Many dance companies approach ballet from a modern angle. Caroline Calouche prefers a more perpendicular one. When the stage is not enough space for her visions of macabre masquerade balls or surreal dreamscapes, she takes to the air above it, outfitted with a cirque's worth of aerial harnesses and accouterments. Her dancers are just as likely to pirouette down a 20-foot skein of golden silk as across a hardwood floor. Pairs of lovers might hang precariously from the frame of a hollow cube or perform a gravity-defying pas de deux on the double lyra—their suspension above the earth either an expression of freedom or a prison of their own making. Like identifying an elderly smoker's gender over the phone, the airborne element leaves plenty of room for interpretation.
By marrying the storytelling ability of floor-bound choreography with the gravity-defying tricks of circus arts, Caroline Calouche & Co. unleashes the full potential of aerial dance. The company's productions are free to venture to strange new places. For example, in past shows, women have risen from their graves to haunt their murderous husbands. Likewise, the sounds of Moby and Blue Man Group are more likely to be heard than Debussy.
Audience members who want to plqy the ropes and silks for themselves can learn to do so during the dance company's aerial-dance classes, along with a tight curriculum of ballet, contemporary, and stretching and strengthening courses. For all its global influences and aerial showmanship, Caroline Calouche & Co. keeps its feet rooted in the local community with outreach programs for all ages, ethnicities, and social groups.
Since its publication in 1947, Margaret Wise Brown's Goodnight Moon has joined The Cat in the Hat and Portnoy's Complaint as one of the most beloved children's books in history. The book was recently adapted into a musical theatrical production by Chad Henry, with its world premiere in Seattle in 2007, followed by runs in various other North American cities. The Children's Theatre's production of Goodnight Moon puts the Great Green Room on stage in lullaby-riffic living color. Cows jump over moons, red balloons suspend in the air indefinitely, and bowls of mush revel in a state of mushiness. The cast of professional actors bring smiles and surprises throughout the show, aimed at preschool and elementary-school-age children, but also entertaining for wistful astronauts of all ages.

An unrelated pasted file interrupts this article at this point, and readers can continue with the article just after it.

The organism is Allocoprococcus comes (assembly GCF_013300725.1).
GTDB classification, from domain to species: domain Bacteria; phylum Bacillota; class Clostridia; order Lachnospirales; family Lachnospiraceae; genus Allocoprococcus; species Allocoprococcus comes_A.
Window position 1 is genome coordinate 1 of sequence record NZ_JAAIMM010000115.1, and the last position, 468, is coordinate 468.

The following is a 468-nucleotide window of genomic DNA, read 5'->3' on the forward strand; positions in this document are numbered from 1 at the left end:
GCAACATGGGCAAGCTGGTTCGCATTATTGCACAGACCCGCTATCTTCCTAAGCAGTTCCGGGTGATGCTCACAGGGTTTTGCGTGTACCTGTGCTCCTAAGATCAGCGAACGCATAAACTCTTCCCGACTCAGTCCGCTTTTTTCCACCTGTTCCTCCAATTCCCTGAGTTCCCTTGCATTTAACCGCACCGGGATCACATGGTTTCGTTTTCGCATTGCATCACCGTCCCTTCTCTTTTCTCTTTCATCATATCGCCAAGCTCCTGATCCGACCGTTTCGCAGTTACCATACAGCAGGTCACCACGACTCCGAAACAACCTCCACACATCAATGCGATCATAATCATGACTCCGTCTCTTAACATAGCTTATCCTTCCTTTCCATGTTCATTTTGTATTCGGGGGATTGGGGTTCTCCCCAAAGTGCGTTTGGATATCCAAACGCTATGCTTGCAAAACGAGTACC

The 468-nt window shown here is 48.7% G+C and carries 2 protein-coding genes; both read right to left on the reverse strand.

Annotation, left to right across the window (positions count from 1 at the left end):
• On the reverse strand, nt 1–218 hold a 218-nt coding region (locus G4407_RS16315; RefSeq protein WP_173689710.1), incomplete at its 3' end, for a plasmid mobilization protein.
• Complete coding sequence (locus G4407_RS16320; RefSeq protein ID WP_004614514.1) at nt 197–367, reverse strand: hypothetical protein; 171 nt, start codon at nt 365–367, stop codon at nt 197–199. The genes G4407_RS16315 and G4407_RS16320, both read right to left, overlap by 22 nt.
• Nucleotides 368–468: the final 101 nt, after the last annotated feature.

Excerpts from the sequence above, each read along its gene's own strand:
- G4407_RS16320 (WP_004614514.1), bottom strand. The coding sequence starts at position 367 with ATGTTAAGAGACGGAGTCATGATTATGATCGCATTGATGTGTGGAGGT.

• For $44, you get two upper-balcony (balcony rows LL–WW) tickets (a $68 value before fees, or up to an $86.30 value online, including all ticketing fees). • For $60, you get two lower-balcony (mezzanine rows AA–KK) tickets (a $97 value before fees, or up to a $116.20 value online, including all ticketing fees).
On Stage's seasoned dance instructors provide bodily instruction to a range of students interested in learning the art of dance, from toddlers wishing to perfect their pirouettes to adults desiring to learn jazz, tap, or hip-hop struts. A smorgasbord of classes spans the age gamut, sending burgeoning boogiers ages 2–11 cavorting through basic moves and techniques that encompass tumbling, ballet, jazz, and tap. Or enroll sprouts in the Musical Theatre class, a session that fuses the art of dance with vocal training to give them the skills necessary to melodically showcase talents and properly choreograph foot-stomping temper tantrums. Older dancers and adults can choose from lyrical, ballet, tap, and jazz, or shake hips with the more mainstream dance moves of hip-hop. Each class combines the enjoyment of dance with a full-body workout that's more fun than chasing donuts inside an oversize gerbil wheel.